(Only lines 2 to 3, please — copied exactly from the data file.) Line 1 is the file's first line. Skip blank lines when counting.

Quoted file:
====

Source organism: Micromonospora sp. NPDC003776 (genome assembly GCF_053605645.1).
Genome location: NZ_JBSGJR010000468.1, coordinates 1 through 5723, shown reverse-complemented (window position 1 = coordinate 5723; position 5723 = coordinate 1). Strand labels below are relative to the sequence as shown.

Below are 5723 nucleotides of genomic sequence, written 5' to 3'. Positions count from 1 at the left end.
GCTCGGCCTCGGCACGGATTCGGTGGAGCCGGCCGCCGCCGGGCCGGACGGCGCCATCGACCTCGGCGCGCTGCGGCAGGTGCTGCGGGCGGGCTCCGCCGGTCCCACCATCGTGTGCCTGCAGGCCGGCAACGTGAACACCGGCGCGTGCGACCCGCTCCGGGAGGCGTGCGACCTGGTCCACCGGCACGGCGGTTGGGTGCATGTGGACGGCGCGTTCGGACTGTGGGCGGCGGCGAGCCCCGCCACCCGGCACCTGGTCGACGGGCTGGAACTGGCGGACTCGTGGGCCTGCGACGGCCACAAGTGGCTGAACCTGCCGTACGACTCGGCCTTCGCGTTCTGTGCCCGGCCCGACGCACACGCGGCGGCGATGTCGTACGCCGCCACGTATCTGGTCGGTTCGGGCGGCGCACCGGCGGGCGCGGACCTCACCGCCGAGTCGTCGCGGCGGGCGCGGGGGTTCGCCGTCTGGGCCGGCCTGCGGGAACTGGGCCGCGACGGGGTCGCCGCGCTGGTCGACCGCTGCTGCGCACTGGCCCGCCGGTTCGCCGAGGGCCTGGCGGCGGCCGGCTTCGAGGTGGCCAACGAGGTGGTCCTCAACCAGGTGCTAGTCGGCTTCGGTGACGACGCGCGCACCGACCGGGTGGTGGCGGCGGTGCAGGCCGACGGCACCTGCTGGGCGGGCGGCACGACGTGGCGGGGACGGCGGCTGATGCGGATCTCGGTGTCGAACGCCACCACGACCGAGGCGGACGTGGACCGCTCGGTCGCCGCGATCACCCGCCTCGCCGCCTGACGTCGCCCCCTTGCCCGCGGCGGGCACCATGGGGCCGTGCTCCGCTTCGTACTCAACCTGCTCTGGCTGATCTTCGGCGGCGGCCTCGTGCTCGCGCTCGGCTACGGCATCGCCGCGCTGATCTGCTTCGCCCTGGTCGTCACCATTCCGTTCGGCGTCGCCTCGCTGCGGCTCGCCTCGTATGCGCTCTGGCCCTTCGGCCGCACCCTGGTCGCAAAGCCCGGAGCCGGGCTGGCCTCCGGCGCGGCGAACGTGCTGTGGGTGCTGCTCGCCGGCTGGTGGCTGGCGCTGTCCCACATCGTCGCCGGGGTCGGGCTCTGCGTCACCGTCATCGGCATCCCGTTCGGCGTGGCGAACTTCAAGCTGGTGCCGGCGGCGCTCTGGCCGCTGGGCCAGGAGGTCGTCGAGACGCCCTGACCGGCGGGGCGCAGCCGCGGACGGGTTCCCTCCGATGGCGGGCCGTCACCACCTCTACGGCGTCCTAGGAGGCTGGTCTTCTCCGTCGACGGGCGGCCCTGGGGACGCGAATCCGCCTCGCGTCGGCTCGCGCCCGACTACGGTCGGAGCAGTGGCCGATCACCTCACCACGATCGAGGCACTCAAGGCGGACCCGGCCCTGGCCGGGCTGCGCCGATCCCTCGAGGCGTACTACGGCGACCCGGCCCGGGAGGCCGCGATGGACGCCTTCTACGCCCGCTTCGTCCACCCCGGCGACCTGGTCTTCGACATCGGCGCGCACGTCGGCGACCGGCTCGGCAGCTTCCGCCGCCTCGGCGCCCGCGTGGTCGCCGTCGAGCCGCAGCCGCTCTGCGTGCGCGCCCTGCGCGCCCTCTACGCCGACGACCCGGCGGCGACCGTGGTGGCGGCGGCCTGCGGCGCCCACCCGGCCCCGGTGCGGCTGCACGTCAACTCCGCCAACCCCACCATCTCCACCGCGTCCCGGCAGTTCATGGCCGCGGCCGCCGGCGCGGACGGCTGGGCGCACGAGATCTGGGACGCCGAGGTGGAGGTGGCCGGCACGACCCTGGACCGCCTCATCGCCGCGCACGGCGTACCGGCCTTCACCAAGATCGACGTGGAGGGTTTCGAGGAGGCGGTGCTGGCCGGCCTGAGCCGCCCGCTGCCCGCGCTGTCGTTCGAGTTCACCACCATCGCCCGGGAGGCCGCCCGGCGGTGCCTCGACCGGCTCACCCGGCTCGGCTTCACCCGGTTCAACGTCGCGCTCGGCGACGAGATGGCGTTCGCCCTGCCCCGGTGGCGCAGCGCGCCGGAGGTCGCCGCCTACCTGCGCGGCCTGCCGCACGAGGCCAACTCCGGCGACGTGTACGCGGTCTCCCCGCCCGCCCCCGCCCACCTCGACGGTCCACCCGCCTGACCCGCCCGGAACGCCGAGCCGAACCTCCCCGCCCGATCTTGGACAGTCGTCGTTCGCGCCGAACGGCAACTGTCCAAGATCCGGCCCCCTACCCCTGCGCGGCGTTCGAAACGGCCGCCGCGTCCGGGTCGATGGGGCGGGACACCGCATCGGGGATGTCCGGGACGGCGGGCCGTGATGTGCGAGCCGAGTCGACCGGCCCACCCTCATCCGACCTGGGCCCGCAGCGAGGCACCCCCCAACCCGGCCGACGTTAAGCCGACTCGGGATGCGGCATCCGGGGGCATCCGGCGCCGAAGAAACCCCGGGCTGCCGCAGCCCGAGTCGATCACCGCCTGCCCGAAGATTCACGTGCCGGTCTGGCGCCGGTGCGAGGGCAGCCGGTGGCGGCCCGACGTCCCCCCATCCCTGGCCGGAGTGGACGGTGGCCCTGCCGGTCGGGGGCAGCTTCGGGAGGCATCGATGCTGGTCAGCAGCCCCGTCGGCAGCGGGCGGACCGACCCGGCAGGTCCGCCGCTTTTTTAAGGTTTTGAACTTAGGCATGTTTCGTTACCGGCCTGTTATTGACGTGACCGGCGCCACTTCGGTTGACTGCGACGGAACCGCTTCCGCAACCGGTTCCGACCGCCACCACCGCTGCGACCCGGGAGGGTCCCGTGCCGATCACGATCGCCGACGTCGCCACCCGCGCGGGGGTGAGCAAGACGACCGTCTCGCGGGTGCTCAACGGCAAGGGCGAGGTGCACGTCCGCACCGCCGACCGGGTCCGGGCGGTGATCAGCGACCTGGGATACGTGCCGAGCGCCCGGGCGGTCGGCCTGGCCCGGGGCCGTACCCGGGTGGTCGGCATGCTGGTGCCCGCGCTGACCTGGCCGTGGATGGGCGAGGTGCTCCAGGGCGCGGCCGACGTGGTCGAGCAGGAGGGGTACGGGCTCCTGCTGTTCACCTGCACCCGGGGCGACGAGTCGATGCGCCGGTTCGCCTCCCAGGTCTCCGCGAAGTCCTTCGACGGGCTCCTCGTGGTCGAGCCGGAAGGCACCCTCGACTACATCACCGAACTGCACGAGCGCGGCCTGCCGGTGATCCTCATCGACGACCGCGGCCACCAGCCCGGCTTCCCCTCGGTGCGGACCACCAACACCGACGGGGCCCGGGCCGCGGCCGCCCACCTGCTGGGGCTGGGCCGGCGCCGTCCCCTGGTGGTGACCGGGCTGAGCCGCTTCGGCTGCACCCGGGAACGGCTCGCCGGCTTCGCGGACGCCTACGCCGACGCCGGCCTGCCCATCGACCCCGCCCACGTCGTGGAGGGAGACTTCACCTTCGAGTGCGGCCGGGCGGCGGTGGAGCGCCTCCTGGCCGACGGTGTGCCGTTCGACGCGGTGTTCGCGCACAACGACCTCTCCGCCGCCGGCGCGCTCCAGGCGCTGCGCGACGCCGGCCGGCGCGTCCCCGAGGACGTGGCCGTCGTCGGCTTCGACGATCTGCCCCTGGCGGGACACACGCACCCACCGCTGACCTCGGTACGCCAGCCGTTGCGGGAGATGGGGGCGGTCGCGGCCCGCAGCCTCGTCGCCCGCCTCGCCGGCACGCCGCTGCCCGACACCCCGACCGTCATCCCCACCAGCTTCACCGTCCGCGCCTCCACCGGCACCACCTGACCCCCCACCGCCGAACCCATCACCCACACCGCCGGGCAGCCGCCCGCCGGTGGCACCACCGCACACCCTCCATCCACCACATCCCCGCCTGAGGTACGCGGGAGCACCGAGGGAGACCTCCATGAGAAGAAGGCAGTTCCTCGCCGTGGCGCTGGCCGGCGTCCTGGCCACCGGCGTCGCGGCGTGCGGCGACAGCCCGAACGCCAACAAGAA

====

Genome location: NZ_JBSGJR010000468.1, coordinates 1 through 5723, shown reverse-complemented (window position 1 = coordinate 5723; position 5723 = coordinate 1). Strand labels below are relative to the sequence as shown.

Below are 5723 nucleotides of genomic sequence, written 5' to 3'. Positions count from 1 at the left end.